Here is a list of all the postings Versaboss has made in our forums. Click on a thread name to jump to the thread.
|Thread: Cylinder Boring Techniques for Steam Engines|
So you are somewhere in Switzerland, buying from Mr. Burkhard?
Regarding your list of materials: stay away from St37 when you can. It's usually called 'garden fence iron' here and difficult to get a good surface finish
Also for a piston I think GG25 is possibly better suited than GGG60. The latter would be good for highly stressed machine parts (wheels, gears). It is much stronger; I think the number gives the tensile strength in kg/mm2.
|Thread: Emco V10|
Mike, take the following with a grain of salt, but if I'm wrong surely someone will correct me...
Does this lathe have a two-speed motor? In that case you are in front of a bigger hill, as you would need an inverter with 220 V input and 380 V output, and these are a bit expensive. (old school voltage numbers here; I know today they use higher numbers, but still the same stuff comes out of the wall).
For single speed applications it's dead easy: Connect a length of 5-pole cable to the output of the inverter; mount the appropriate female connector on the other end, and put the lathe's connector (It has a piece of cable attached, hasn't it?) into that instead of the wall outlet.
Then use ONLY and ALWAYS the on/off switch on the inverter. Using the lathe swirch when the inverter is running destroys it. Don't ask, I know... )
|Thread: Parting problems|
Martin, a bit off-topic I know (*), but I would be very very interested to know where you can get Magnesium (rod or tube) in sizes suitable for turning. Not even on Ebay did I find that, and there are lots of 'exotic' stuff to find there!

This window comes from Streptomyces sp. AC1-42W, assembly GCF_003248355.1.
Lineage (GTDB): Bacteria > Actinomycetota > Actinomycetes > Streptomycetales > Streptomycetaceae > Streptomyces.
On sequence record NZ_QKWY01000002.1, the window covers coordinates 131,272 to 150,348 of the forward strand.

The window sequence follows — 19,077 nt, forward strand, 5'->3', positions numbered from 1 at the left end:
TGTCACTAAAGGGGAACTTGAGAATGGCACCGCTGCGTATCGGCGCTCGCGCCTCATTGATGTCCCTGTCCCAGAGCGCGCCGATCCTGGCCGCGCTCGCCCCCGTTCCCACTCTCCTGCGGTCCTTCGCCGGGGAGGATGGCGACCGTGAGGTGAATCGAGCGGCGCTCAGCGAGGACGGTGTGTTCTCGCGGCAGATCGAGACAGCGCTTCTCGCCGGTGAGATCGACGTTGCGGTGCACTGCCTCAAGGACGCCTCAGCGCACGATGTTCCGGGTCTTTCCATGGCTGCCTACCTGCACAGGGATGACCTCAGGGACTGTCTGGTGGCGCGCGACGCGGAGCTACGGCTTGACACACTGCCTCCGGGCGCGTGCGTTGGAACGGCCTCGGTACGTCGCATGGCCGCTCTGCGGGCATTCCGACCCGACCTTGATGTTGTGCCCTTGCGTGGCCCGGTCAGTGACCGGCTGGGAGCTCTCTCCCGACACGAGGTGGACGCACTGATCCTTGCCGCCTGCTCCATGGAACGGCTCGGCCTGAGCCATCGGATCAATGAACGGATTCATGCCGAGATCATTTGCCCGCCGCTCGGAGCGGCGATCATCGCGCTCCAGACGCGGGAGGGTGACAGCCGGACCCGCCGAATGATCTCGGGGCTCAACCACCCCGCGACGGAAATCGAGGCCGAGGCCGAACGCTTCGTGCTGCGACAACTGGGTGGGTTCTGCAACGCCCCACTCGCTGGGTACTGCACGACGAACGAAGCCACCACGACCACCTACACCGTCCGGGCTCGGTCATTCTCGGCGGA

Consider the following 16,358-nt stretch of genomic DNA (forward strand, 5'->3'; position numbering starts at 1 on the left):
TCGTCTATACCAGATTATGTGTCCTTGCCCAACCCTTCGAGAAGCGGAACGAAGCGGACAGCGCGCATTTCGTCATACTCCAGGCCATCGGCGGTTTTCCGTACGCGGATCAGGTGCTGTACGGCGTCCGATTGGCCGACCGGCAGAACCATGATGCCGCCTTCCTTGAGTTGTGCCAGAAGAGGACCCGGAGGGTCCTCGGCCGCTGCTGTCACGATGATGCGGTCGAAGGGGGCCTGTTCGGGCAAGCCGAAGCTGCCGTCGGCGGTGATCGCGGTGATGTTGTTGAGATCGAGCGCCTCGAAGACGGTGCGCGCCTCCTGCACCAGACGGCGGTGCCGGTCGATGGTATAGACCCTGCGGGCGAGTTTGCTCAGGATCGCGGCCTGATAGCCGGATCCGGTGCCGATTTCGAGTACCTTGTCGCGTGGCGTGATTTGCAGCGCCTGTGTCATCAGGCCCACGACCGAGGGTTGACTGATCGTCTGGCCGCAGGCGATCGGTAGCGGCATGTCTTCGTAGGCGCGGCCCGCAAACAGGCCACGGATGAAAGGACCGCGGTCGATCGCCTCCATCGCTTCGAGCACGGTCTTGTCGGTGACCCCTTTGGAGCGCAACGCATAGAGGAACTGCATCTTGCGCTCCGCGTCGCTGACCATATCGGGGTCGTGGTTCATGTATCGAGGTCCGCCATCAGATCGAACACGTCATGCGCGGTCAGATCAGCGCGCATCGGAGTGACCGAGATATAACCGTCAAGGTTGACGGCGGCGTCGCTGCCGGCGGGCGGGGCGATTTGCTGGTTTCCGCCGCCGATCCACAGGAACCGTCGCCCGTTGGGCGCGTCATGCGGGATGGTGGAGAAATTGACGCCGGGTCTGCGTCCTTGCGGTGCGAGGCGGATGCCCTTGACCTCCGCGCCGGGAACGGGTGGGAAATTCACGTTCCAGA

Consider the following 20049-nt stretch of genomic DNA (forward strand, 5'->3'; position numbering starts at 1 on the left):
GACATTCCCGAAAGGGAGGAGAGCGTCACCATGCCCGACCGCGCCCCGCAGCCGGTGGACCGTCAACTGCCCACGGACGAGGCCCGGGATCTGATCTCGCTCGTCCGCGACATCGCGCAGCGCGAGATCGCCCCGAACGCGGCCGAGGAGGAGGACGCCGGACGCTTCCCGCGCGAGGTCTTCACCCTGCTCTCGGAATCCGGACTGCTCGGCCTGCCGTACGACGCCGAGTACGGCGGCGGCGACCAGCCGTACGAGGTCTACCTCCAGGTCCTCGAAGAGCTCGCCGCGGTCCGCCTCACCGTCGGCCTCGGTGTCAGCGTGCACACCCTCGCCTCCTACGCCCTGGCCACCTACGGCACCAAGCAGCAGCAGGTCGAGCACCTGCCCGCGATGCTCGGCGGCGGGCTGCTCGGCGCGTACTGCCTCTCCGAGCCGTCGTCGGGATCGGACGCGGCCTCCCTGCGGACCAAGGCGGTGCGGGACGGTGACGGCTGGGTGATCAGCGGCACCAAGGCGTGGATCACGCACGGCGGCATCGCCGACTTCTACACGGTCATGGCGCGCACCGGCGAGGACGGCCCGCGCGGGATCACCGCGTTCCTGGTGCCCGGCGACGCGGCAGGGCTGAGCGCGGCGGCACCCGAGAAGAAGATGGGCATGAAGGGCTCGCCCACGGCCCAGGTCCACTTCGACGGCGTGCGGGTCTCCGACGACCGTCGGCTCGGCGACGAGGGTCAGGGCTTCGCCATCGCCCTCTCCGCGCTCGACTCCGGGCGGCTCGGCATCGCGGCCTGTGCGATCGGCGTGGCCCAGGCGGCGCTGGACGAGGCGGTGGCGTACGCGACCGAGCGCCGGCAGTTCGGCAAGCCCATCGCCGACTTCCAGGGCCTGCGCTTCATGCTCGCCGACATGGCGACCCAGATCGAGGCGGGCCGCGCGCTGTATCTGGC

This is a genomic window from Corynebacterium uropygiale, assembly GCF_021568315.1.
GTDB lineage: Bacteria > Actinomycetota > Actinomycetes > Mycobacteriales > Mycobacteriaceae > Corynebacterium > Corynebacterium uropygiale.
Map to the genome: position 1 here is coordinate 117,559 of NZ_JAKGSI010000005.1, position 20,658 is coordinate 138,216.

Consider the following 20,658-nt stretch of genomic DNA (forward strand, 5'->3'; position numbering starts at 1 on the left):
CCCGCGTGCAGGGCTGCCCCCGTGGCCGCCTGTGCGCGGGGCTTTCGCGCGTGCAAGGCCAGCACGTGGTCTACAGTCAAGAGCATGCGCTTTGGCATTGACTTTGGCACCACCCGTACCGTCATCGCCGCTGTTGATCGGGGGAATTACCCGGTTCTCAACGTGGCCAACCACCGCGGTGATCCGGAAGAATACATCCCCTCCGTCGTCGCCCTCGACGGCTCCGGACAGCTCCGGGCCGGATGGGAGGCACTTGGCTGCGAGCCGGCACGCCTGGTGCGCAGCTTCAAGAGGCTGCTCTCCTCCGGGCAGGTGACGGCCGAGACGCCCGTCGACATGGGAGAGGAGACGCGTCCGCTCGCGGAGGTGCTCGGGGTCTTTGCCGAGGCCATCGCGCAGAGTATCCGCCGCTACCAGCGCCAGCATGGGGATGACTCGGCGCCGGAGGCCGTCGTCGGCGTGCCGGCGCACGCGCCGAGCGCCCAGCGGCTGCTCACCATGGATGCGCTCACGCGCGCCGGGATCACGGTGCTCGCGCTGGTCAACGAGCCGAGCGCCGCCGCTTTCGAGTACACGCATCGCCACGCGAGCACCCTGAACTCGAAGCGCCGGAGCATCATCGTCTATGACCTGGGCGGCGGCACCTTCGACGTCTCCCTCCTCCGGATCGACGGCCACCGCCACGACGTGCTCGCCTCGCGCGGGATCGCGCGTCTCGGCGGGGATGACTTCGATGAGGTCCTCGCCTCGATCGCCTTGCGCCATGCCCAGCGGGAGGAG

(*) cough, cough, tons of articles about parting off already on the 'net, imho...
|Thread: Kosy nccad8 HELP!|
Hi Jasmine, it's a shame that nobody answers you, and I admit I Too cannot help you much!
However, I had a look at the Max Computer site and there is a FAQ and a hotlinel Looking at the personal list, there is at least one English speaking lady (Mrs. Oppl) there. Didn't you get tutorials for that software?
Maybe your problems are something generic, so perhaps you could tell a bit more where your troubles lie. I see there is a demo version available for free; maybe one of the CAD gurus (I'm not, unfortunately) can try a doenload and have a look.
|Thread: Centreing a rotery table|
Wondering that nobody mentions the 'Osborne maneuver'. Does not need a DTI, only an edge finder and somethin exactly round and of known diameter, e.g. a ring from a ball bearing. called disk in the description below. For a R.T. you can use the outside; possibly even for a chuck if you don't get in conflict with the jaw slots.
Shameless copy from the Practical Machinist forum:
> Here's the Osborne maneuver:
|Thread: Favourtie Finishing Tools|